Though making a champion of Miocic’s caliber an underdog can feel disrespectful on paper, I can see why both public and professional opinions are swaying toward Ngannou. He is a captivating talent who seems to shatter his potential ceiling each time out, and his speed and power edge feel extra palpable given where Miocic likes to make his hay.

Still, the reminder of Miocic’s wrestling base will be the looming question that many will be waiting to see if Ngannou can answer.

Optimistically, I’d like to think that Miocic can and will dust off his takedown chops after utilizing the first couple of minutes to set things up. The problem, however, is will Miocic be able to keep Ngannou down?

Miocic has never been known as a controlling positional specialist on the mats, as he is more of an opportunistic ground-and-pounder who floats and rides in a conservative but intelligent fashion. And considering that the champion has yet to demonstrate the submission skills to threaten escape routes or set traps in transit, then Ngannous’ getup game of underhooks and athleticism will likely have a lot of play.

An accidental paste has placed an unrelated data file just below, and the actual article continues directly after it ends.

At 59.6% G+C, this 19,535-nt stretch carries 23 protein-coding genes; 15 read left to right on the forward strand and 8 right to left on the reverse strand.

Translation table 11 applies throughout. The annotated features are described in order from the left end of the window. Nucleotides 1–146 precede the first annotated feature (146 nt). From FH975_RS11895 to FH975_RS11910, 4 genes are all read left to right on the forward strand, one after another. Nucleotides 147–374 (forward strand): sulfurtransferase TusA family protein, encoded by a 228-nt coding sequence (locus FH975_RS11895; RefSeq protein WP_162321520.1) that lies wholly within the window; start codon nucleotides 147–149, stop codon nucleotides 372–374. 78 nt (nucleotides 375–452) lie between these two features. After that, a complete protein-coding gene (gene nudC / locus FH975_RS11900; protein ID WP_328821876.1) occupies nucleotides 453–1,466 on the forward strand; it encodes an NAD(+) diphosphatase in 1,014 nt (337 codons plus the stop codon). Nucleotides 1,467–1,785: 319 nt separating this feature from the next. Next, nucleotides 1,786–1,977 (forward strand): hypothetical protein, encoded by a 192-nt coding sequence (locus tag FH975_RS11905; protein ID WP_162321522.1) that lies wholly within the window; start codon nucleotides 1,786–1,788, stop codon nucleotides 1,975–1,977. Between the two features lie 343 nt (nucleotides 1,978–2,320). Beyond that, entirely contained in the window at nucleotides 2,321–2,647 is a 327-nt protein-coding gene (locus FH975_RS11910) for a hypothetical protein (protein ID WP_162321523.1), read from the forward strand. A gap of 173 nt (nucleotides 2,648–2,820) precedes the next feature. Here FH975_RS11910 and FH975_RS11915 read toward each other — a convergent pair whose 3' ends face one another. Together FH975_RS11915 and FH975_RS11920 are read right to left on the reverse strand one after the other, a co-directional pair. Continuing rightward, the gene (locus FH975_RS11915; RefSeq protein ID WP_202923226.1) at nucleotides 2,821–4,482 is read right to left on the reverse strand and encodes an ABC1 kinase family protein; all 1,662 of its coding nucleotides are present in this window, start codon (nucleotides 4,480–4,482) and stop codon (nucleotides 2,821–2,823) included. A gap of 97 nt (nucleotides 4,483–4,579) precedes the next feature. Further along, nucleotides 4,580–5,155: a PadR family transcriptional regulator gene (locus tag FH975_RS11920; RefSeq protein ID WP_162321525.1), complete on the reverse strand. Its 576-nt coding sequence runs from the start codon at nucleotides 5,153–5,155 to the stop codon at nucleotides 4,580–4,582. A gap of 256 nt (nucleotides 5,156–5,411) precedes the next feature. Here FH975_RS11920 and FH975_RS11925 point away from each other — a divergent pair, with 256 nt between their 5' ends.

For that reason, I believe that establishing half-guard will make the difference between winning and losing for Miocic.

Not only is half-guard a notorious offensive position for wrestlers in MMA (ala Randy Couture), but it is also one the best places to be if you are trying to stop a scramble/slow the fight. Against palpable striking threats like Mark Hunt and the late Shane del Rosario, we would see Miocic go to his half-guard game repeatedly.

Securing a far-side underhook with immediacy, Miocic was able to halt his opponent’s momentum and underhook attempts. From there, Miocic was free to punish his opposition with short elbows that allowed him to do damage without creating big enough spaces for scrambles and escapes to ensue. That said, I am not sure things will progress that far.

Pressure is what makes Miocic’s game work, but it is also what exposes him to harsh weather. Furthermore, Miocic’s common culprit standing has traditionally been left-handed strikes – a specialty of Ngannou. Should the champion fail to punctuate exchanges or ground the challenger in the first, then I ultimately see Ngannou scoring the knockout come the second.

Official pick: Ngannou inside the distance


For more on UFC 220, check out the UFC Rumors section of the site.